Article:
|Court High Court||Citation(s)  QB 133|
Taylor Fashions and Old & Campbell claimed the right to renew a lease on a business property, denied by the landlord Liverpool Victoria Trustees. All had assumed that the previous lease did contain the right to renew. Taylors and Olds had improved the premises. But it turned out that Liverpool Victoria had not been bound to renew, but it was argued they should be estopped from not renewing. Liverpool Victoria argued they should not be estopped because they had never acted unconscionably. It was simply a mistake.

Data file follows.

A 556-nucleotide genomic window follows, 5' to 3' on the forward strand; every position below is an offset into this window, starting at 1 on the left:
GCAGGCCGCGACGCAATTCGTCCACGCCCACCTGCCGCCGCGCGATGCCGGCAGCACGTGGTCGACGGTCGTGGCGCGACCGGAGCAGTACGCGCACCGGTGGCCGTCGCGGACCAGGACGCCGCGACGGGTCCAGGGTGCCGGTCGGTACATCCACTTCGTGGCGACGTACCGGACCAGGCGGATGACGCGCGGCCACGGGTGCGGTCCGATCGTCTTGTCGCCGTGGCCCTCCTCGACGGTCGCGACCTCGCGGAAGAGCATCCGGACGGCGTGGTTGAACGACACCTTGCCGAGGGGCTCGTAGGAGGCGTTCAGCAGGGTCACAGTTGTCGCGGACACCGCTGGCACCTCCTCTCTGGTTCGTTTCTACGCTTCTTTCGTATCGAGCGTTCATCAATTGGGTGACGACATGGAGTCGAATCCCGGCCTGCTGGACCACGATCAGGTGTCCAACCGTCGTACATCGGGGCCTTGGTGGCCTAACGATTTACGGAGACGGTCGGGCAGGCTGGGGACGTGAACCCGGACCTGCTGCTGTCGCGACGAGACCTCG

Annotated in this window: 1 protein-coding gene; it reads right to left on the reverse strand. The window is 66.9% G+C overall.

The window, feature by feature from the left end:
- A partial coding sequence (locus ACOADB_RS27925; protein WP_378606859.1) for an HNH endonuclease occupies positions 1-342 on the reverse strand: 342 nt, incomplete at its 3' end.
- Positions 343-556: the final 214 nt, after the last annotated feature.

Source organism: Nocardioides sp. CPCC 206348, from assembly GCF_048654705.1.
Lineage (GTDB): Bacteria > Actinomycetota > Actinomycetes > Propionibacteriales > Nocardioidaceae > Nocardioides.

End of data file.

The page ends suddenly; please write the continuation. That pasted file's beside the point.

Oliver J, noted that Mr Scott and Mr Essayan for Taylors and Olds said one’s state of mind was irrelevant. Mr Millett for Liverpool Victoria argued that unconscionability was necessary, following Fry J in Willmott v Barber. Oliver J said that Willmott was only a case applicable to situations where someone had stood by without protest as his rights were infringed. Knowledge of one of the parties alleged to be estopped is just one of many relevant factors. One should consider all the circumstances. So on the facts here, Taylors failed, with ‘regret’, because it was not encouraged by Liverpool Victoria to have believed anything, it was merely assumed by both, and it benefitted immediately from its improvements so it was not clear it was relying on renewal. Olds succeeded because it was encouraged to spend a very large sum because of the belief that it could renew.